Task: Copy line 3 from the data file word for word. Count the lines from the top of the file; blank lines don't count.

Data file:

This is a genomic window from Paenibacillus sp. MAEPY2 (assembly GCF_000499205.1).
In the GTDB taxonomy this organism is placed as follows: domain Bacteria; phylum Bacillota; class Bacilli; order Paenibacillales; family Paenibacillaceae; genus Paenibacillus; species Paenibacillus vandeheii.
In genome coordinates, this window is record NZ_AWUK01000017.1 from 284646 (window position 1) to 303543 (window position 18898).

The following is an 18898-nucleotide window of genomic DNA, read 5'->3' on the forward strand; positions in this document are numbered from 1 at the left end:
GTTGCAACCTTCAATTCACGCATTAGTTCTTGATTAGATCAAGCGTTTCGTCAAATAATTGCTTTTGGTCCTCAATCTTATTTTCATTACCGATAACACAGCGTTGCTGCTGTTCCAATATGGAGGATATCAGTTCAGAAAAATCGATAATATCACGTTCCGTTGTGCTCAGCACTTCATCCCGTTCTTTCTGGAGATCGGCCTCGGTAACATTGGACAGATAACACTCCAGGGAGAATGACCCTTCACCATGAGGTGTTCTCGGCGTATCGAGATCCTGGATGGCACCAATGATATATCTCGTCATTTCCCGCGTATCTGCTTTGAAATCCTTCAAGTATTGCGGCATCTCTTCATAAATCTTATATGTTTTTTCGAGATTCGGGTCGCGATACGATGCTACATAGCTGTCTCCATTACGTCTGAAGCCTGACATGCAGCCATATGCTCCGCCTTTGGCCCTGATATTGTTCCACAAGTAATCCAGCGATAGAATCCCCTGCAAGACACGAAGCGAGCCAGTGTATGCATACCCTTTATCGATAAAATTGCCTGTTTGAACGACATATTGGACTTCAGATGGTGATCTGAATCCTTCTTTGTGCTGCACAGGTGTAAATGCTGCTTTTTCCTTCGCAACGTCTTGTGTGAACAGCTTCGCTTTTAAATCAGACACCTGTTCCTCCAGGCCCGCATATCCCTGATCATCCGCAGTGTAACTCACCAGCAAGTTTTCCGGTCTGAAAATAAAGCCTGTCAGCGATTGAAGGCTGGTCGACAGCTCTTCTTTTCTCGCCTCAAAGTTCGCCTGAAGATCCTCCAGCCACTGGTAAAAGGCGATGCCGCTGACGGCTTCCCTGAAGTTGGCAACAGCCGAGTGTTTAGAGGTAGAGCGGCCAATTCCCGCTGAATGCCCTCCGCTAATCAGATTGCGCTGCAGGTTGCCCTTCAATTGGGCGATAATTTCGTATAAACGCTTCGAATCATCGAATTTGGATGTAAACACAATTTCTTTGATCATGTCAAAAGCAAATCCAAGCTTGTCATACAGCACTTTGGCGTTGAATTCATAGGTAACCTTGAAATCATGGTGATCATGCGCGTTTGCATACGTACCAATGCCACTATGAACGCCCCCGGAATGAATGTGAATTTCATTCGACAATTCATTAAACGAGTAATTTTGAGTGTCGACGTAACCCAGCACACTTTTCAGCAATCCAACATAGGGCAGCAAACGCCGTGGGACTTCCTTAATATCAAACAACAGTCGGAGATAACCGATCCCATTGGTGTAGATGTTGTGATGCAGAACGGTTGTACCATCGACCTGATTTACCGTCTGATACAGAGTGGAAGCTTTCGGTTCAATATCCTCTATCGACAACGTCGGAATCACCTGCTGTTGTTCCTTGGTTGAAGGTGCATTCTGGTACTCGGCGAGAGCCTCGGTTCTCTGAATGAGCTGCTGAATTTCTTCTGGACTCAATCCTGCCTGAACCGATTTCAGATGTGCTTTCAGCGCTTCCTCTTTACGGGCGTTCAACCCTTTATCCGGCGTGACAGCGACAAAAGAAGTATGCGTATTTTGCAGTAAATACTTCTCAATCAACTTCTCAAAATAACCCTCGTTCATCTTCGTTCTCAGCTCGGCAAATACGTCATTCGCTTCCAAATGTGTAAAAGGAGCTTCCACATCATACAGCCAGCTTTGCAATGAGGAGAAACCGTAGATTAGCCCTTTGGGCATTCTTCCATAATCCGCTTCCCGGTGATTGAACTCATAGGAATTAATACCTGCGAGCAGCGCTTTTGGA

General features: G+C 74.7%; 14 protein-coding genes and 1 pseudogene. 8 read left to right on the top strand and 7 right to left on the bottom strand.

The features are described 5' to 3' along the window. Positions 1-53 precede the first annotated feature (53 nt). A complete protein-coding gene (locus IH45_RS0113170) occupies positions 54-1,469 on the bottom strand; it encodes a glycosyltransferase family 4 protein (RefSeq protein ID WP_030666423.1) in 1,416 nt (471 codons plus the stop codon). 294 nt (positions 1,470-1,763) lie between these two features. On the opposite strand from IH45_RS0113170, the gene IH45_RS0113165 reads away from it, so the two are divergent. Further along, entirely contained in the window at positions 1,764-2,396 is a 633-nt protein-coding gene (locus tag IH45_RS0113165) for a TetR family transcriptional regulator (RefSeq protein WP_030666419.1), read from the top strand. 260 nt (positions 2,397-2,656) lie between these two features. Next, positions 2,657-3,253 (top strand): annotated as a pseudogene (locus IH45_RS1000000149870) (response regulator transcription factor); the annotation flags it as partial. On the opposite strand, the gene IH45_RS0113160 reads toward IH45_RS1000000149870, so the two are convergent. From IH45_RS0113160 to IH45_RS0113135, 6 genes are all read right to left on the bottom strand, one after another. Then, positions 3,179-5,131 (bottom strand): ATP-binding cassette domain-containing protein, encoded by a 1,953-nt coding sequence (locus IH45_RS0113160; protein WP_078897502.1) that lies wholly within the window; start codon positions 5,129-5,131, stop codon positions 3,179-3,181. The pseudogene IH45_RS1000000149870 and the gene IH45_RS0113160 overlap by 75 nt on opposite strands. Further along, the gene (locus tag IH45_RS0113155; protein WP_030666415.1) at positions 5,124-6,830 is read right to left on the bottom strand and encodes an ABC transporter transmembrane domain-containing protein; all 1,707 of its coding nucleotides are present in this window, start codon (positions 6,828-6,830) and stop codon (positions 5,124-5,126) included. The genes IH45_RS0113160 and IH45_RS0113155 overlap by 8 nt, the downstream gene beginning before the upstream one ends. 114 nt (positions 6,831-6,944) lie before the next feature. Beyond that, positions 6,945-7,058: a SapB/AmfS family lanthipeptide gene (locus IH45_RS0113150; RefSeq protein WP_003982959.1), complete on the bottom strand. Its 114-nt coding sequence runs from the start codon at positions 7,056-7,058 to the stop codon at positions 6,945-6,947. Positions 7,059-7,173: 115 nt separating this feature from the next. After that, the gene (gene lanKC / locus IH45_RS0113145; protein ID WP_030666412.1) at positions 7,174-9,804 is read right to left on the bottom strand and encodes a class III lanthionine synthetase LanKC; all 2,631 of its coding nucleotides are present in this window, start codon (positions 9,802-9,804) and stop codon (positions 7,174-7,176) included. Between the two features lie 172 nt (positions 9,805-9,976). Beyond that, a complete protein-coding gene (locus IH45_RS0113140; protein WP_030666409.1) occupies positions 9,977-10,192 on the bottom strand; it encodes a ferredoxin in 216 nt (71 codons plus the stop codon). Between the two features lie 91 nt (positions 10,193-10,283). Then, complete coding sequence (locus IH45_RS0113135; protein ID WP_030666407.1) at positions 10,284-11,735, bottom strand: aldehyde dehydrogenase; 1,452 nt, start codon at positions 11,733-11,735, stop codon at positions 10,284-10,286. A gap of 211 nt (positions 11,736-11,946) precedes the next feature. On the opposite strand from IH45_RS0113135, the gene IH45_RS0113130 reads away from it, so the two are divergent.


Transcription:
In genome coordinates, this window is record NZ_AWUK01000017.1 from 284646 (window position 1) to 303543 (window position 18898).